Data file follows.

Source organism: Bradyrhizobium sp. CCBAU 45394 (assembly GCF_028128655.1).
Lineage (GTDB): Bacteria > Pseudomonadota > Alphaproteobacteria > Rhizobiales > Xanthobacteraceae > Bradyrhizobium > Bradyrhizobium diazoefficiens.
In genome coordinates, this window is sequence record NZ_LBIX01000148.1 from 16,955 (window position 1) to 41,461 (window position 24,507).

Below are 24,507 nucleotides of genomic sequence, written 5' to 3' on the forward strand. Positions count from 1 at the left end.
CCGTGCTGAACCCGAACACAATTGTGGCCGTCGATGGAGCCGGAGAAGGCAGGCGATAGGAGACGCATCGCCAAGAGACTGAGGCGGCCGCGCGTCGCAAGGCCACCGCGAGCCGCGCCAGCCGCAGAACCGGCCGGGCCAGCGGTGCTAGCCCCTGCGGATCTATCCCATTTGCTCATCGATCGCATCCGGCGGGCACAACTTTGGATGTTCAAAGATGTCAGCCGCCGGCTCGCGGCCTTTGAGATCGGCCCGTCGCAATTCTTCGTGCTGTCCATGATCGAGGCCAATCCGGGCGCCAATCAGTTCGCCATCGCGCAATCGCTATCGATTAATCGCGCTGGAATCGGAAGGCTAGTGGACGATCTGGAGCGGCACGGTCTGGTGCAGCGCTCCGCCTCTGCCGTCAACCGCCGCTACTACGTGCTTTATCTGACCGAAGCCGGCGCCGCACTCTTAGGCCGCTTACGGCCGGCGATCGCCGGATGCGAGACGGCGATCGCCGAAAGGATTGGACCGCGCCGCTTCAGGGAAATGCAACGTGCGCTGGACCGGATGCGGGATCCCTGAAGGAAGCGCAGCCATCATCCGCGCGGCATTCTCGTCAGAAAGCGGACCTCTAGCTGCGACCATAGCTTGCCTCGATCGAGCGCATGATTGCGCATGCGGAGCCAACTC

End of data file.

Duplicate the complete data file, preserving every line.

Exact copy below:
Source organism: Bradyrhizobium sp. CCBAU 45394 (assembly GCF_028128655.1).
Lineage (GTDB): Bacteria > Pseudomonadota > Alphaproteobacteria > Rhizobiales > Xanthobacteraceae > Bradyrhizobium > Bradyrhizobium diazoefficiens.
In genome coordinates, this window is sequence record NZ_LBIX01000148.1 from 16,955 (window position 1) to 41,461 (window position 24,507).

Below are 24,507 nucleotides of genomic sequence, written 5' to 3' on the forward strand. Positions count from 1 at the left end.
CCGTGCTGAACCCGAACACAATTGTGGCCGTCGATGGAGCCGGAGAAGGCAGGCGATAGGAGACGCATCGCCAAGAGACTGAGGCGGCCGCGCGTCGCAAGGCCACCGCGAGCCGCGCCAGCCGCAGAACCGGCCGGGCCAGCGGTGCTAGCCCCTGCGGATCTATCCCATTTGCTCATCGATCGCATCCGGCGGGCACAACTTTGGATGTTCAAAGATGTCAGCCGCCGGCTCGCGGCCTTTGAGATCGGCCCGTCGCAATTCTTCGTGCTGTCCATGATCGAGGCCAATCCGGGCGCCAATCAGTTCGCCATCGCGCAATCGCTATCGATTAATCGCGCTGGAATCGGAAGGCTAGTGGACGATCTGGAGCGGCACGGTCTGGTGCAGCGCTCCGCCTCTGCCGTCAACCGCCGCTACTACGTGCTTTATCTGACCGAAGCCGGCGCCGCACTCTTAGGCCGCTTACGGCCGGCGATCGCCGGATGCGAGACGGCGATCGCCGAAAGGATTGGACCGCGCCGCTTCAGGGAAATGCAACGTGCGCTGGACCGGATGCGGGATCCCTGAAGGAAGCGCAGCCATCATCCGCGCGGCATTCTCGTCAGAAAGCGGACCTCTAGCTGCGACCATAGCTTGCCTCGATCGAGCGCATGATTGCGCATGCGGAGCCAACTC